S93 An analysis on the rapid intensification of Hurricane Wilma from the 2005 Atlantic hurricane season

Sunday, 23 January 2011
Vanessa Marie Vincente, Colorado State University, Fort Collins, CO

Handout (3.3 MB)

One of the most noteworthy tropical systems from the record-breaking 2005 Atlantic hurricane season was Hurricane Wilma. Wilma's deepening rate, minimum central pressure, and small eye motivate further research into its life cycle. Unfortunately, barotropic models have difficulty reproducing Wilma's observed rapid intensification (RI) period. The cause of this predicament may be attributed to the model's initialization fields, a lack of a denser observational network, or insufficient remote sensing measurements. This research offers beneficial insights into Wilma's dynamic personality by using a 3-D visualization and analysis tool, Unidata's Integrated Data Viewer (IDV), to investigate what dynamic and thermodynamic parameters played a role in Wilma's RI.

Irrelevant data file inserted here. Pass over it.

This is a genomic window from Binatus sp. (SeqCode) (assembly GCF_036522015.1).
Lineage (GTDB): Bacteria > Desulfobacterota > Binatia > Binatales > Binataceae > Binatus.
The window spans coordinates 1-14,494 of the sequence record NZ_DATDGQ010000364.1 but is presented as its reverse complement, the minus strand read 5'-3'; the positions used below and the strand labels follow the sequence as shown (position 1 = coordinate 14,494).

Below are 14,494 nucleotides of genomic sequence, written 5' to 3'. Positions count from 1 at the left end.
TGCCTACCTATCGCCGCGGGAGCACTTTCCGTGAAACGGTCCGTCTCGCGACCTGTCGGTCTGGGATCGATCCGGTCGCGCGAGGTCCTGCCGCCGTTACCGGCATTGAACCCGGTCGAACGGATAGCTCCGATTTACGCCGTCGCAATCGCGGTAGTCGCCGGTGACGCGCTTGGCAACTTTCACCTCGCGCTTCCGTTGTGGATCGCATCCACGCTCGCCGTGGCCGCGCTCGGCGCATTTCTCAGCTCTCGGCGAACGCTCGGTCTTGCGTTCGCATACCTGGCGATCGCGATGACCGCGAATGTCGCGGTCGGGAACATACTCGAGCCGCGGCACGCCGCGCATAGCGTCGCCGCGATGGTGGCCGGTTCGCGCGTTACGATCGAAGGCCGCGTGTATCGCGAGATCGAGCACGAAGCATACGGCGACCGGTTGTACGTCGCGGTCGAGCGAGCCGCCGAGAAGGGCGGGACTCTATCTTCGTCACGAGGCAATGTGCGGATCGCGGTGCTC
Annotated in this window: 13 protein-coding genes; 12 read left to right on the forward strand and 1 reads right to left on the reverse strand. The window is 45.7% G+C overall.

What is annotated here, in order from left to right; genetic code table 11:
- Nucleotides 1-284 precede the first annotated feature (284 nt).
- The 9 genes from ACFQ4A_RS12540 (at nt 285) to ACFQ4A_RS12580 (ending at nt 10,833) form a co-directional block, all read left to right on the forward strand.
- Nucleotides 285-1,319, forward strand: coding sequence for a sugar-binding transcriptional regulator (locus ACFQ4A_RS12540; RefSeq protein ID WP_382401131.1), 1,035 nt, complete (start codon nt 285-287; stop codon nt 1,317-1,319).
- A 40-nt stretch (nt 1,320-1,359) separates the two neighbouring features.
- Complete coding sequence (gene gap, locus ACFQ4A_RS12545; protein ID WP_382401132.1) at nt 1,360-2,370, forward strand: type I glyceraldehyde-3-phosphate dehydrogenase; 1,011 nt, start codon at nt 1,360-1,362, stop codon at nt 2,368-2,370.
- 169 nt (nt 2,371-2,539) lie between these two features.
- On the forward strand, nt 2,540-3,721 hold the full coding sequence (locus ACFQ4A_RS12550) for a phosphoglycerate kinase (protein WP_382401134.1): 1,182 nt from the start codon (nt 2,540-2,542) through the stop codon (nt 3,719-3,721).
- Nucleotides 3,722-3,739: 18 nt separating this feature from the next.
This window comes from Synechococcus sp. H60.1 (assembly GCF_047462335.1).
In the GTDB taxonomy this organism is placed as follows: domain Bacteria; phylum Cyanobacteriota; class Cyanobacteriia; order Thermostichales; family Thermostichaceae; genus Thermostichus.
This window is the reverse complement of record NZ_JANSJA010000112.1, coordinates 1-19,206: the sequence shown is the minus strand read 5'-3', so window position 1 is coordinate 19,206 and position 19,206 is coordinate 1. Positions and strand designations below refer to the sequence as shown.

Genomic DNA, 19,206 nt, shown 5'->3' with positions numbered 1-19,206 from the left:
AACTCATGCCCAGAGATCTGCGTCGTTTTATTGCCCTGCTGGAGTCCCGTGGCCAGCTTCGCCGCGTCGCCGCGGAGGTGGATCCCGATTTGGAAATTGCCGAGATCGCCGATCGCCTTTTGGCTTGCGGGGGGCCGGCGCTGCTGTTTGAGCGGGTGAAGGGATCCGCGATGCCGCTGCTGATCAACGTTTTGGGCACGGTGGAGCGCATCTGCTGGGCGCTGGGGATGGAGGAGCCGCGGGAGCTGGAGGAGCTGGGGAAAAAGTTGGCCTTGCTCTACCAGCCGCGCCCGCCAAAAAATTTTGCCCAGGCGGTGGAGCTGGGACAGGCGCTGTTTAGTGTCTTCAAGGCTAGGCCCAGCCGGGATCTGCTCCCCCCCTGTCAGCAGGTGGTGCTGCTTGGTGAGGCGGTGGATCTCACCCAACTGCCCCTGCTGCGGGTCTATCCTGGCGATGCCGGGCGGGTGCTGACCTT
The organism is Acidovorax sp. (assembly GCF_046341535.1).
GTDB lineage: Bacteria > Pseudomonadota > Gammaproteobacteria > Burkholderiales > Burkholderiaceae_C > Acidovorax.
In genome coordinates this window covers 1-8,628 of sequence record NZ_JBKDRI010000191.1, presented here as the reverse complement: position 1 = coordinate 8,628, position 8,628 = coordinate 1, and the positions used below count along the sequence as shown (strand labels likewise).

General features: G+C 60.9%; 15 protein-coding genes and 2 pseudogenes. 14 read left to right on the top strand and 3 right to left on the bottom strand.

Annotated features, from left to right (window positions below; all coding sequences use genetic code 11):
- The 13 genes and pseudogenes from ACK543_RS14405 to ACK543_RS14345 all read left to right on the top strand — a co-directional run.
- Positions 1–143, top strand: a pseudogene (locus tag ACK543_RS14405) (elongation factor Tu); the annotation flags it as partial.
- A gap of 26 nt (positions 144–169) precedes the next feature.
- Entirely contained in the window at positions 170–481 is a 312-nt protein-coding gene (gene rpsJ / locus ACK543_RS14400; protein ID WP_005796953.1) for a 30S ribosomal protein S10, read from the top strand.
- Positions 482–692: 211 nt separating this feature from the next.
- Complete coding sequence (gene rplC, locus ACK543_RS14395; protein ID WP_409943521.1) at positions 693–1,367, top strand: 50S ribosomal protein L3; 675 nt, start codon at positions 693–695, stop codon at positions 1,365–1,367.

Examination of model output retrieved from the Hurricane Weather Research and Forecasting (H-WRF) model revealed strong positive correlations between: net latent heat flux and wind speed; surface relative humidity and precipitable water. Strong negative correlations were found between: mean sea level pressure and wind speed; mean sea level pressure and precipitable water. An abundant amount of moisture provided the latent heat release needed to fuel and further intensify Wilma, evident by its rapid deepening and increasing wind speed. Little wind shear and distinct surface cyclonic and upper-level anticyclonic circulations allowed Wilma to sustain its composition. These results serve as a foundation to build upon by others exploring the RI of Wilma or other tropical systems. Unidata's RAMADDA server is designed for the community to gain access to all content related to Wilma, and provide ancillary data analysis or model output to further advance Wilma's case study.

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